How to ensure long-term compliance with GDPR

Natasha Bougourd

The General Data Protection Regulation (GDPR) has now been enforced, and household name businesses like Ticketmaster and British Airways could find themselves in hot water with the Information Commissioner’s Office (ICO) for potentially breaching GDPR in their recent data breaches.

An Enbrighten survey conducted around the time of the GDPR deadline found that over half of business owners are expecting to be financially penalised under GDPR.

In addition, only 35% of businesses are aware of the most severe fines – €20million or 4% of global turnover – whichever is higher.

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But it doesn’t have to be this way. Rather than resigning yourself to receiving a fine from the ICO, you can take actions to ensure long-term compliance with GDPR. Here are some of the key areas you should be looking at:

Secure your sensitive digital data

As demonstrated by recent data breaches, in particular the British Airways hack, the most important step you need to take is securing the Personally Identifiable Information (PII) your business holds.

Many businesses assume they don’t hold much data, but every organisation will at least have PII data on their employees.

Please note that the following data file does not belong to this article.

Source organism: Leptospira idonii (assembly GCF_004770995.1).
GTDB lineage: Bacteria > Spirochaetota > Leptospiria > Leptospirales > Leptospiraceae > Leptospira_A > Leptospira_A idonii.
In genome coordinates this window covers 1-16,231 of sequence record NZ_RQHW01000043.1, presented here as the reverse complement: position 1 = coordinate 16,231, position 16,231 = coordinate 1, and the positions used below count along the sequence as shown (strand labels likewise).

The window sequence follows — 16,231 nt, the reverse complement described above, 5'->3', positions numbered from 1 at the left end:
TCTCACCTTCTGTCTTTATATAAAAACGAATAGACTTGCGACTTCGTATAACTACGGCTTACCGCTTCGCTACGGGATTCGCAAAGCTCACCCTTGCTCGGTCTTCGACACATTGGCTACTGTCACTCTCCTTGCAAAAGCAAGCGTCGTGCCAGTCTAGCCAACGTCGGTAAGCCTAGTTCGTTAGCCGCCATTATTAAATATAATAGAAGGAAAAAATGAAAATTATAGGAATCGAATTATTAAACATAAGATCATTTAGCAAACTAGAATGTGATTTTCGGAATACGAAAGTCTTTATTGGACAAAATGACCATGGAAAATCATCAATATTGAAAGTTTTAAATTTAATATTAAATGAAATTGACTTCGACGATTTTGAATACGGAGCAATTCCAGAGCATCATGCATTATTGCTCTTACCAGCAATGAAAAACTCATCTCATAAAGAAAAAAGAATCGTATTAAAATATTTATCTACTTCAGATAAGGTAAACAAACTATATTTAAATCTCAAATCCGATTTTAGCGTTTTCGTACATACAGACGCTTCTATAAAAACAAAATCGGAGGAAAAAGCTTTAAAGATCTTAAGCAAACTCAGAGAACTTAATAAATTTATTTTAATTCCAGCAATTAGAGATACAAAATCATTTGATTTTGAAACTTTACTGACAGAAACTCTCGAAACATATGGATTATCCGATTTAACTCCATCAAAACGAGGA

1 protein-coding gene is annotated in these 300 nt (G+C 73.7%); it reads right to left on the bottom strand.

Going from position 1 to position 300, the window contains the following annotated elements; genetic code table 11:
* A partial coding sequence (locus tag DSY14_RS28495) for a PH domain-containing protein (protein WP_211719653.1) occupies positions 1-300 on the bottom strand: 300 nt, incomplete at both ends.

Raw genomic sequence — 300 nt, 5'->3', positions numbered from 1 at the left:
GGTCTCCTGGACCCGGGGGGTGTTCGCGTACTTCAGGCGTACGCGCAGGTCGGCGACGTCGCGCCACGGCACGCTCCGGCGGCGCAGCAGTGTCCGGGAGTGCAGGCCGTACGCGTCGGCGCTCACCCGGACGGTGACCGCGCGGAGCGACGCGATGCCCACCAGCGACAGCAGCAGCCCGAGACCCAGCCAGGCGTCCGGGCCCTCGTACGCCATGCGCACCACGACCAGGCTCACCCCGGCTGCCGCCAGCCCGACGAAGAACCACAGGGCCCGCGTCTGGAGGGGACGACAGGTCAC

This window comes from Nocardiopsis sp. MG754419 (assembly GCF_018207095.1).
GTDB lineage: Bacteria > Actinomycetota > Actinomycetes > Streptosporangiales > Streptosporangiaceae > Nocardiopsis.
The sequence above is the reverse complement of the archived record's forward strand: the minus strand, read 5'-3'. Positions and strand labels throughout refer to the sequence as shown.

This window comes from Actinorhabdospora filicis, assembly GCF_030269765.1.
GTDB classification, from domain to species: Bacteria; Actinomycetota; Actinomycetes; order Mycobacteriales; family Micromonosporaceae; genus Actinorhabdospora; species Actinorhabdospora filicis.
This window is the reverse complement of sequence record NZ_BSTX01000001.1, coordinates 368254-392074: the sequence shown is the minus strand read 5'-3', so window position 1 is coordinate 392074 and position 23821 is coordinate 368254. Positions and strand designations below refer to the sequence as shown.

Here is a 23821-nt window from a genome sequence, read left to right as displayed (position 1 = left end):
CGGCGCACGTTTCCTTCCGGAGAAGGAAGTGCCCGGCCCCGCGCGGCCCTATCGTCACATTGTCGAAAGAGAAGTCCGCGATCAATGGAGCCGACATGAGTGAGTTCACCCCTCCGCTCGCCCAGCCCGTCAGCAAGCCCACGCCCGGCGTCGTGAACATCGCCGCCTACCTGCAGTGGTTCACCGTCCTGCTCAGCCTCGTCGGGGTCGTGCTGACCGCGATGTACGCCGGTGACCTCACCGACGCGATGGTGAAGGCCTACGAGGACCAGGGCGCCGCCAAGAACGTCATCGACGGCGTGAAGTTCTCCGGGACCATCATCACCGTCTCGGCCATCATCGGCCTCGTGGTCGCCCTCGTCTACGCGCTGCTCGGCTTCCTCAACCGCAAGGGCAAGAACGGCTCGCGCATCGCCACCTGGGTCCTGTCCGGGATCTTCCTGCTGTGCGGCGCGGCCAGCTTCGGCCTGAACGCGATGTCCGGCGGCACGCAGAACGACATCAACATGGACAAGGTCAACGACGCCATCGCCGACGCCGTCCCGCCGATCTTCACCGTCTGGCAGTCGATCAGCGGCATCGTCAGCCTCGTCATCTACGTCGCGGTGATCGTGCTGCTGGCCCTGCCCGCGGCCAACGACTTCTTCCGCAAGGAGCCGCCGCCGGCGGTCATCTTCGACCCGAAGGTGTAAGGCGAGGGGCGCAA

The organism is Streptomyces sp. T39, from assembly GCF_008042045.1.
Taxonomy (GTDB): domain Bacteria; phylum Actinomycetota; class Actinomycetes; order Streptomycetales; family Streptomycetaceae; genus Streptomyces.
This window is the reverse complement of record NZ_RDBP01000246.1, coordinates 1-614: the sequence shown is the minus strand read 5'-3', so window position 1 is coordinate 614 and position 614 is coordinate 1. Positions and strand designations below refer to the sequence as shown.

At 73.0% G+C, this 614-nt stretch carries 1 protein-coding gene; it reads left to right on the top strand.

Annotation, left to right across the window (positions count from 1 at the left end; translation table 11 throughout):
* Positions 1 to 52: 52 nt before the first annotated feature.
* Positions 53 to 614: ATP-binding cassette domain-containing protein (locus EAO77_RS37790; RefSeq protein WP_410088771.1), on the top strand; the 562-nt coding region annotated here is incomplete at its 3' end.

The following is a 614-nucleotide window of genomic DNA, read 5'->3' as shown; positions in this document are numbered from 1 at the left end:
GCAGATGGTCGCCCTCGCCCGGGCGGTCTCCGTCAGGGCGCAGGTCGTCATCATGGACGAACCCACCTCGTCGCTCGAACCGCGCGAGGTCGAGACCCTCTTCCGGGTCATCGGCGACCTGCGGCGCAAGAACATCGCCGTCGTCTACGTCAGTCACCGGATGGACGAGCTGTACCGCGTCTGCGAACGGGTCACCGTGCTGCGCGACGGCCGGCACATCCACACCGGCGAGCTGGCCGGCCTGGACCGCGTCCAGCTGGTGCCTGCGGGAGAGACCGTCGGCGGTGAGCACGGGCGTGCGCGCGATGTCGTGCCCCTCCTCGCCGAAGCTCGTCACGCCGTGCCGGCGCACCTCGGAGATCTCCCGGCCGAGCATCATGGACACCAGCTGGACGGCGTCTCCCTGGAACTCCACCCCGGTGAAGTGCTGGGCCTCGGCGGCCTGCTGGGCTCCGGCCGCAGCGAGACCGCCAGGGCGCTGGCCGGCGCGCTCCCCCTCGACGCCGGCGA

Some businesses, like those who use ERP and CRM solutions, will have a lot of customer information stored in their financial solutions like Dynamics 365. British Airways could be punished with a fine of around £500 million for not putting appropriate measures in place to protect its customers’ data.

What’s more, Heimdal Security researchers have concluded that hackers will target your data with more ferocity than ever under GDPR, holding you to ransom and extorting money in order to keep the data breach a secret from GDPR enforcer the ICO who, they’ll insist, will punish you with severe fines.

A single layer of defence isn’t enough in this epoch. 2017 was dubbed the ‘year of the cyber-attack’, so prolific were hacker-led data breaches, and 2018 shows no signs of letting up.

Should hackers get past your first line of defence, you still have protection in place. In terms of which security measures you should prioritise…

Encrypt your data

Encryption is one of the most powerful tools at your disposal when it comes to protecting your digitally-stored PII data. What’s more, it’s explicitly mentioned in the GDPR; and when the ICO throws you a bone like this, you should take it.

As detailed in the regulation, encryption technologies “render the data unintelligible to any person who is not authorised to access it”.

There’s a misconception that encryption technologies will disrupt users’ regular working practices through multiple authentications and logins, but sophisticated solutions will allow users who have access to files to open and work on them as usual.

Encryption can be enacted at a file, folder or device level so you can choose the level of security applied. Should an unauthorised user try to access your data – be it a hacker or an innocent bystander in the event of accidental data disclosure – it will be unreadable and inaccessible.